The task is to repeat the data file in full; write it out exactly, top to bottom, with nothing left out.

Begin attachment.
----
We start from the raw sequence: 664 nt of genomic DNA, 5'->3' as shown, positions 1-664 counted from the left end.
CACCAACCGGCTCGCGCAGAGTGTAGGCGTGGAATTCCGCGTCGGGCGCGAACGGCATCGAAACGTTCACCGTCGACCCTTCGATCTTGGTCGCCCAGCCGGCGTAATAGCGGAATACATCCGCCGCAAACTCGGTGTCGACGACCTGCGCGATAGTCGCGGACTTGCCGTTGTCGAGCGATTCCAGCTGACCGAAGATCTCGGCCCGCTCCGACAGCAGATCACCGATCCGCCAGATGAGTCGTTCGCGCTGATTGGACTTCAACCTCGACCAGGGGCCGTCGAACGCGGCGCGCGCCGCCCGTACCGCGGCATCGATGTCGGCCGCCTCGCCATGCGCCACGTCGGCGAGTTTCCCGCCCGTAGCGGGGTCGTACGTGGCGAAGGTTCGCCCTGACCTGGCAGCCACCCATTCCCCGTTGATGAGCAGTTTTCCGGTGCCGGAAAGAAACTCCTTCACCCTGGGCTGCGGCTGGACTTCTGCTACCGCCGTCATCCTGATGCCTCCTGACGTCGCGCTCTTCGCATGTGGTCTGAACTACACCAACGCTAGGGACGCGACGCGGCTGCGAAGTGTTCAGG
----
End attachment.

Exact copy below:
We start from the raw sequence: 664 nt of genomic DNA, 5'->3' as shown, positions 1-664 counted from the left end.
CACCAACCGGCTCGCGCAGAGTGTAGGCGTGGAATTCCGCGTCGGGCGCGAACGGCATCGAAACGTTCACCGTCGACCCTTCGATCTTGGTCGCCCAGCCGGCGTAATAGCGGAATACATCCGCCGCAAACTCGGTGTCGACGACCTGCGCGATAGTCGCGGACTTGCCGTTGTCGAGCGATTCCAGCTGACCGAAGATCTCGGCCCGCTCCGACAGCAGATCACCGATCCGCCAGATGAGTCGTTCGCGCTGATTGGACTTCAACCTCGACCAGGGGCCGTCGAACGCGGCGCGCGCCGCCCGTACCGCGGCATCGATGTCGGCCGCCTCGCCATGCGCCACGTCGGCGAGTTTCCCGCCCGTAGCGGGGTCGTACGTGGCGAAGGTTCGCCCTGACCTGGCAGCCACCCATTCCCCGTTGATGAGCAGTTTTCCGGTGCCGGAAAGAAACTCCTTCACCCTGGGCTGCGGCTGGACTTCTGCTACCGCCGTCATCCTGATGCCTCCTGACGTCGCGCTCTTCGCATGTGGTCTGAACTACACCAACGCTAGGGACGCGACGCGGCTGCGAAGTGTTCAGG